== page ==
GWR and Network Performance — [Mr Clive Betts in the Chair]

Part of the debate – in Westminster Hall at 9:30 am on 5th February 2019.

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Photo of Stephen Doughty Stephen Doughty Labour/Co-operative, Cardiff South and Penarth 9:30 am, 5th February 2019

I certainly do—I have seen aspects of that with my own eyes. People with disabilities and, interestingly, people with bicycles who want to travel with them on board, complain about the lack of access on such services. We are supposed to be making the railways as accessible as possible to people, whether they cycle in, use wheelchairs or have other mobility issues. We are simply not doing well enough.

Claiming compensation is another serious issue. Which? research from last year revealed that train companies, including GWR, were providing misleading advice to passengers about their rights by making blanket statements that they were not liable for consequential losses. Hon. Members may be aware that Great Western currently offers only delay repay 30 to London Thames Valley route customers. Other passengers are eligible for delay repay 60. I have been delayed for 40 to 50 minutes many times, but was not eligible for any compensation. The number of people choosing to pursue a claim is relatively low in comparison to the number of people eligible. That is partly due to the failures of the compensation system, which is very complex to navigate. According to Which?, only 51% of people said that they would know how to find information about claiming compensation. Clearly, there is a gap.

One figure reveals all: how can it possibly be acceptable that GWR has had to pay out £22.6 million in compensation for delays between 2015 and 2017? That raises a very serious question for the Minister about whether the franchise should be extended or renewed in any way.

We have also seen problems with electrification, and the National Audit Office made a critical report about that—how it had been managed, the overall cost increases and delivery delays. I accept that that is not GWR’s fault; it is an issue for the Department for Transport and for Network Rail. Again, however, the seeming lack of communication at various points between GWR, the train manufacturers, the DFT and Network Rail has resulted in more problems, with trains having to operate in a way that they were not designed for and needing expensive overhauls and modifications to cope, let alone the huge disappointment about the cancellation of electrification to Swansea and other locations across the network.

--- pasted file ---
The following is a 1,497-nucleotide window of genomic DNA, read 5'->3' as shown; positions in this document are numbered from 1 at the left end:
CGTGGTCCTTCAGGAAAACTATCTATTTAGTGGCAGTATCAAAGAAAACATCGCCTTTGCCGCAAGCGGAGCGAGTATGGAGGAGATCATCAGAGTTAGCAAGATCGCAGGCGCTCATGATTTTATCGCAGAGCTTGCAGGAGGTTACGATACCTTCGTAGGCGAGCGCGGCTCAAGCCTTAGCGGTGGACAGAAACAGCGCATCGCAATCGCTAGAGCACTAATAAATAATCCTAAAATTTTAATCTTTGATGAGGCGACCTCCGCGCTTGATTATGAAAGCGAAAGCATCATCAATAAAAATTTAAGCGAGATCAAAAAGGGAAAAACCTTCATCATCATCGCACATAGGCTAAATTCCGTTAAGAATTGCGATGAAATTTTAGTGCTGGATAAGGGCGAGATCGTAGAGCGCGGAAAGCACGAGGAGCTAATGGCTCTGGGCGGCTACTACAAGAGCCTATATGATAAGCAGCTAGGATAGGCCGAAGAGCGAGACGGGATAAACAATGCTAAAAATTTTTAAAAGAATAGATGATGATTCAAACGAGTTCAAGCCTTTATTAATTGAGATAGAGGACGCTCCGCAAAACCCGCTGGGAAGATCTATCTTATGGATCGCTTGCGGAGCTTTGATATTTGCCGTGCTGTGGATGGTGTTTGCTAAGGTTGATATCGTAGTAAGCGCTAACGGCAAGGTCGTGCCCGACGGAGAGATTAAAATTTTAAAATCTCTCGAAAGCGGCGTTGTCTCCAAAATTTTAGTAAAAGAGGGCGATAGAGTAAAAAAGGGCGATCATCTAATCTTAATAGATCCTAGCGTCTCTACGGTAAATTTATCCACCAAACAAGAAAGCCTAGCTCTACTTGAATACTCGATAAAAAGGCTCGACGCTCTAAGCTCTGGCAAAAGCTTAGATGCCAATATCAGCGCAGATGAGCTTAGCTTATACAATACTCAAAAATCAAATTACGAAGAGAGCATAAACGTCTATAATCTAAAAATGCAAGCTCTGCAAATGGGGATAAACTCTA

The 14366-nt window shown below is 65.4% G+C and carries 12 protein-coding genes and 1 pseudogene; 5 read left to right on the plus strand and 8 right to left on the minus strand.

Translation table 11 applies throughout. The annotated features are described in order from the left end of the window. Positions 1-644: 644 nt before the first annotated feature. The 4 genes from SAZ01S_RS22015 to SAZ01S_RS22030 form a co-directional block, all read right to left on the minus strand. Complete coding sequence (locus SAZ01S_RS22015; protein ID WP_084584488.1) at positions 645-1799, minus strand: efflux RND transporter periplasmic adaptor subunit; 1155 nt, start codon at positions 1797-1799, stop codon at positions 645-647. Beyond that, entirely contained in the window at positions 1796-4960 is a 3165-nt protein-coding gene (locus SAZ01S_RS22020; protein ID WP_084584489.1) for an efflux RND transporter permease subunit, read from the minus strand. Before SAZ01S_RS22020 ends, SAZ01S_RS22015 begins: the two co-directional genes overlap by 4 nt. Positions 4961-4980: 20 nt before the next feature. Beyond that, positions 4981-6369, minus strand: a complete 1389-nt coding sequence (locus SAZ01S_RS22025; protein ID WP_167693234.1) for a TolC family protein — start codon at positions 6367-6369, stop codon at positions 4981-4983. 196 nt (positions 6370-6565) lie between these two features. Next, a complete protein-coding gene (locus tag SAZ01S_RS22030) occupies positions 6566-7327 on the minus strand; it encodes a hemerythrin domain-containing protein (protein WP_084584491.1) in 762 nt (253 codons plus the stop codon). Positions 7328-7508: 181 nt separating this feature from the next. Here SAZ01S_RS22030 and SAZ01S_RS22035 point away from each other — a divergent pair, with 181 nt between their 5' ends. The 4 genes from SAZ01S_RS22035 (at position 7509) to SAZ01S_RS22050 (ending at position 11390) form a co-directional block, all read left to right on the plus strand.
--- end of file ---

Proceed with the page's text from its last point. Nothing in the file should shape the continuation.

Station management has been touched on, in particular at Paddington, and although Cardiff Central, where we see confusion, is managed by Transport for Wales, a lot of GWR services go through it. Other issues include accessibility of toilets, for disabled customers in particular, or toilet facilities not even being available; ticket barriers not working; the failure of rail replacement services, notably over Christmas, with no co-ordination of buses and trains, and many people being delayed even further; and of course the provision of information to passengers.

My view of what is to blame has been clear for many years. It is the separation of track from trains brought about by privatisation, the fragmentation of network and franchises, and the consistent lack of political leadership and oversight—epitomised in extremis by the current Transport Secretary, I am sorry to say. It is time to take back control of our railways and to return them to public ownership or, even better, in my view as a Co-operative MP, to move them to a public co-operative or mutual model, in some combination that brings together the best of a passenger or consumer and staff-led service, where everyone has a stake, and fragmentation in the system is simply reduced.

Many commentators and experts have written important works on how to run our railways in future. Back in 2011, Christian Wolmar did a report for the Transport Salaried Staffs’ Association, and in 2012 an ASLEF and Co-operative party report by Professor Paul Salveson looked at issues in Wales. The Leader of the Opposition and the shadow Minister, my hon. Friend Rachael Maskell, have made clear their support for a “people’s railway”, which would deal with many of the issues.

I have three simple questions which I hope that the Minister will address in his response. What are the DFT doing to hold GWR to its franchise commitments, and does he agree that the issues raised today are unacceptable? What justification did his Department have for extending the franchise, and is he considering further extensions? Why has the DFT set such unrealistic targets for the new rolling stock, and does his Department take responsibility for any delays?